We hiked this starting from Brown's Gap road at the park perimeter, hiking up the Furnace Mountain trail first, then coming down the Austin Mountain trail. Beautiful day, and perfect timing for the the mountain laurel bloom on the Furnace Mountain trail, which was amazing. Few people on the way up, even at Blackrock Summit, but we saw several groups of hikers heading up the Austin Mountain trail as we descended. The multiple rock slides on this trail are no joke, especially at the end of a long hike when you may be feeling tired. You will want to stay alert! We saw one bear (and heard what was likely another) toward the end of the Austin Mountain trail just before getting back on the fire road. Great workout on a beautiful day (we have also done it on a hot day in high summer, which I don't particularly recommend).

By: Jordan D. Rating: Date of Hike: Saturday, May 03, 2014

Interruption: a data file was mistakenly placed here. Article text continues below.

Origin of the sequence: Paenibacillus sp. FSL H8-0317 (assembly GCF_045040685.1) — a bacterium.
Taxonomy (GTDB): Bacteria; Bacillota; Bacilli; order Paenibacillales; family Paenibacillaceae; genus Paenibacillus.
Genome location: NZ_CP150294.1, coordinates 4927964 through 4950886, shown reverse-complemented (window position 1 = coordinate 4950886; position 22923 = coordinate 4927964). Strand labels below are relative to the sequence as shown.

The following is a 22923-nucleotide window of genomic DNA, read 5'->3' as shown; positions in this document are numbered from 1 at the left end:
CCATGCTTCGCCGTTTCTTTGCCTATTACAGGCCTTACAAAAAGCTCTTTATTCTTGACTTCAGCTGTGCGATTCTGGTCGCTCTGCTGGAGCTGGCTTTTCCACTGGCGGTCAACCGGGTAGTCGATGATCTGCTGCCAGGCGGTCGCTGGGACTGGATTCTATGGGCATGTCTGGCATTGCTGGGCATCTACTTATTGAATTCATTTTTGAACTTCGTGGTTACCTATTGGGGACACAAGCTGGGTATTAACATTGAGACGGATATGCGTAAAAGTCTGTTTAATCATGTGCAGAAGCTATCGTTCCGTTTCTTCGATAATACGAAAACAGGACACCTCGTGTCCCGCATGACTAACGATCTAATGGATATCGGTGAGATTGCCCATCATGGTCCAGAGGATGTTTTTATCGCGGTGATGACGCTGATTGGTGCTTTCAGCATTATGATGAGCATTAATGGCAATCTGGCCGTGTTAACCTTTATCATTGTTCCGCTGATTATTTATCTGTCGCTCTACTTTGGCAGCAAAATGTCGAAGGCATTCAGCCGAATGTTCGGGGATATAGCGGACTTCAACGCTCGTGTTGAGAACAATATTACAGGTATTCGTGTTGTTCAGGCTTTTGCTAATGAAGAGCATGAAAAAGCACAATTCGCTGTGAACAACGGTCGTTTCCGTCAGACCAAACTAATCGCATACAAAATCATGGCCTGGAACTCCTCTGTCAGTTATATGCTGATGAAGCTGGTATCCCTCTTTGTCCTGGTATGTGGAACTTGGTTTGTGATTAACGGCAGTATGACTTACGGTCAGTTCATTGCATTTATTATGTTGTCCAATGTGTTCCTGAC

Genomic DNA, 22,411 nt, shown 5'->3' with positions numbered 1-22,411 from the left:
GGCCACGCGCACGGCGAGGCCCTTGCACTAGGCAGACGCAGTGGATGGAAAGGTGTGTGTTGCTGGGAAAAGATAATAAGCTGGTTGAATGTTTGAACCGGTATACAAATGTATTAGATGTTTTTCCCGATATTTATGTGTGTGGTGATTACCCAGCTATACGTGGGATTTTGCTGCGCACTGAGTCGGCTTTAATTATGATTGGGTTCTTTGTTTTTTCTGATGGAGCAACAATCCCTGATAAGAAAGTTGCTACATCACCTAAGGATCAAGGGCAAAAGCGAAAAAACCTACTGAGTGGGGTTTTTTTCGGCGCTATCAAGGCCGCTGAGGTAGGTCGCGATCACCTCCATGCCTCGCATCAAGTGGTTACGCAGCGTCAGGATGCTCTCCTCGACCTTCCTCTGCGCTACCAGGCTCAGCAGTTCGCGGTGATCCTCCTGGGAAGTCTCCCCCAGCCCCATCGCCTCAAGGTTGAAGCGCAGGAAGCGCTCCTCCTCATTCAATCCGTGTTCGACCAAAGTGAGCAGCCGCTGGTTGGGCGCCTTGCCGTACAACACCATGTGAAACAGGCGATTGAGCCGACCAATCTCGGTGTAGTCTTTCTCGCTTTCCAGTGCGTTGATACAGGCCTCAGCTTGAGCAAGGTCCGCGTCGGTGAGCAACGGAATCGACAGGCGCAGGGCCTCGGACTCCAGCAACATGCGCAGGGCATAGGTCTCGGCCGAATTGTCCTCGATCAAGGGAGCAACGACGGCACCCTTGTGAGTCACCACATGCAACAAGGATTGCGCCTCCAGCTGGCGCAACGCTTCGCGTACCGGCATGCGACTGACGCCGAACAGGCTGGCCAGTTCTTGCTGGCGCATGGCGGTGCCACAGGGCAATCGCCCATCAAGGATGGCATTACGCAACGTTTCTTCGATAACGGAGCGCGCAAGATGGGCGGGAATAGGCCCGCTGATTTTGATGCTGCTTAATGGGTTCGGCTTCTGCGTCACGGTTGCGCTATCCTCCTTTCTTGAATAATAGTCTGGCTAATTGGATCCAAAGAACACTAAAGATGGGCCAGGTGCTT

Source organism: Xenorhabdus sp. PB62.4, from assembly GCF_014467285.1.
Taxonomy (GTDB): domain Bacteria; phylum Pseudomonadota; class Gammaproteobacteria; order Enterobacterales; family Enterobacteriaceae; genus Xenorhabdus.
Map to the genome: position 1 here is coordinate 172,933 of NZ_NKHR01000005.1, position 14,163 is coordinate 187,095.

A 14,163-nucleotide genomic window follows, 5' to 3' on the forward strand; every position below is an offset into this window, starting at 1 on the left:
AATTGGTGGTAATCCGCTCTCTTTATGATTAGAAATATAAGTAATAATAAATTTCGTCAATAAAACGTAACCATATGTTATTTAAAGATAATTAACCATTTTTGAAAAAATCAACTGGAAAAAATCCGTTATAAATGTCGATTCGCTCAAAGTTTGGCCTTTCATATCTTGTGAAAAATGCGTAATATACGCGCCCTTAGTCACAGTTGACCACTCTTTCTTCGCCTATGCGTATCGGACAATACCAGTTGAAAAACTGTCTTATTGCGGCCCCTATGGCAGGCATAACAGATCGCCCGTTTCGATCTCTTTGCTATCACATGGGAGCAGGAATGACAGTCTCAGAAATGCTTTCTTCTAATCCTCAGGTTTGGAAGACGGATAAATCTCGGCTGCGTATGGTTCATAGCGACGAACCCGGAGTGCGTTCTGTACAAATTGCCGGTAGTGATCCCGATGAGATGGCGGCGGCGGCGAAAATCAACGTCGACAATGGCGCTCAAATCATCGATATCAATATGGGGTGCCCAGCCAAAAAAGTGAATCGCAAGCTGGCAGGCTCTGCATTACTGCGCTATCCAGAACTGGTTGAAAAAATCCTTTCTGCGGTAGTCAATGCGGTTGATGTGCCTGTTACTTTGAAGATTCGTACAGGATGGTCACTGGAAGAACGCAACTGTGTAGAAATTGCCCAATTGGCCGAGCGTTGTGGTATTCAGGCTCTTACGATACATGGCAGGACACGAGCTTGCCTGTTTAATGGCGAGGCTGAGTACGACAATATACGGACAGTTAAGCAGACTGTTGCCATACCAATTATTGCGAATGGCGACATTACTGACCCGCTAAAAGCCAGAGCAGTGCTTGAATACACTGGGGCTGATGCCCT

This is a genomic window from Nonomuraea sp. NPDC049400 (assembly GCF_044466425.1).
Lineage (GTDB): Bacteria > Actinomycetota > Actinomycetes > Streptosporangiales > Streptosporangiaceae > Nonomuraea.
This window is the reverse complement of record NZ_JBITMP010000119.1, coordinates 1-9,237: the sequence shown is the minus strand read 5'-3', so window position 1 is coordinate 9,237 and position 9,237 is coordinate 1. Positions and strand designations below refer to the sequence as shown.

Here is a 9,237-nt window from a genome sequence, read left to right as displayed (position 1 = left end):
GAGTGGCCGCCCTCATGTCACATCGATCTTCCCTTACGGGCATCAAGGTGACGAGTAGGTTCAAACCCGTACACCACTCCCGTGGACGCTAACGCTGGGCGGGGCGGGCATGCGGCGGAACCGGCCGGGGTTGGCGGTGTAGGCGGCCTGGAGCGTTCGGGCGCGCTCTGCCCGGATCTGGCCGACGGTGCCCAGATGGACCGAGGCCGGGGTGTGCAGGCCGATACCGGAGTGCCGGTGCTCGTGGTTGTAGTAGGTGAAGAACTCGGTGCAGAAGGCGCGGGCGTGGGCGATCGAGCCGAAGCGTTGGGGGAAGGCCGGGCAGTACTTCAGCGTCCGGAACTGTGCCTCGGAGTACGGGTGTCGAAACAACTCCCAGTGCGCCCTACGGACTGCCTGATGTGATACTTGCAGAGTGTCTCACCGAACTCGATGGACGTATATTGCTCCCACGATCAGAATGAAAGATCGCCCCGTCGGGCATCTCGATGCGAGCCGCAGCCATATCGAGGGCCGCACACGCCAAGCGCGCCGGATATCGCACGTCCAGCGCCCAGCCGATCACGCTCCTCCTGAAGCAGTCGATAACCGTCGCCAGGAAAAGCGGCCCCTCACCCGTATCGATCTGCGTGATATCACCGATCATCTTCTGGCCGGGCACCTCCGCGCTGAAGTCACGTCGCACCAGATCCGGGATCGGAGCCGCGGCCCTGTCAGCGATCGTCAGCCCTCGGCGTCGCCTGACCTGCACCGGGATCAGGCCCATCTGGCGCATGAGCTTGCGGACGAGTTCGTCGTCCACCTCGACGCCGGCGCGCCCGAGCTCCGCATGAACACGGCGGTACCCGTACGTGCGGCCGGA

After eagerly anticipating some great Springtime weather, conditions finally got nice after a week of rain and some friends and I set out for another expedition to SNP, this time driving from the DMV area to the Austin/Furnace Mountain parking area. We left early in the morning and arrived at the trailhead at around 9 AM. With a beautiful, cloudless sky and fresh mountain air in the mid-60s surrounding us, our group of 4 friends embarked with heavier loaded backpacks (two of us going GoRuck style with 40lbs of bricks in addition to water, food, etc.). The first 5 miles of this trail are very straightforward and simple. Almost completely downhill and comparatively easy compared to the rest. Good idea to take your lunch break either at the bottom of the long ascent or at the top (recommend the top because it's beautiful up there). The climb lasts a while and is a great workout, the trail up was well maintained and not very rocky/hard to traverse (there are some rock slides but they don't pose much trouble). The Black Rock summit at the end is well worth the effort and offers some great views and a nice place to soak in the horizon. It's also large enough that even on a crowded day you or your group can find a space to call their own - We didn't see many other people on this hike, however, so good rating on solitude this time. If you're looking for something a little more challenging but without the expense of good views and scenery, this is a good hike to go through. All in all it was a great hike. * * * *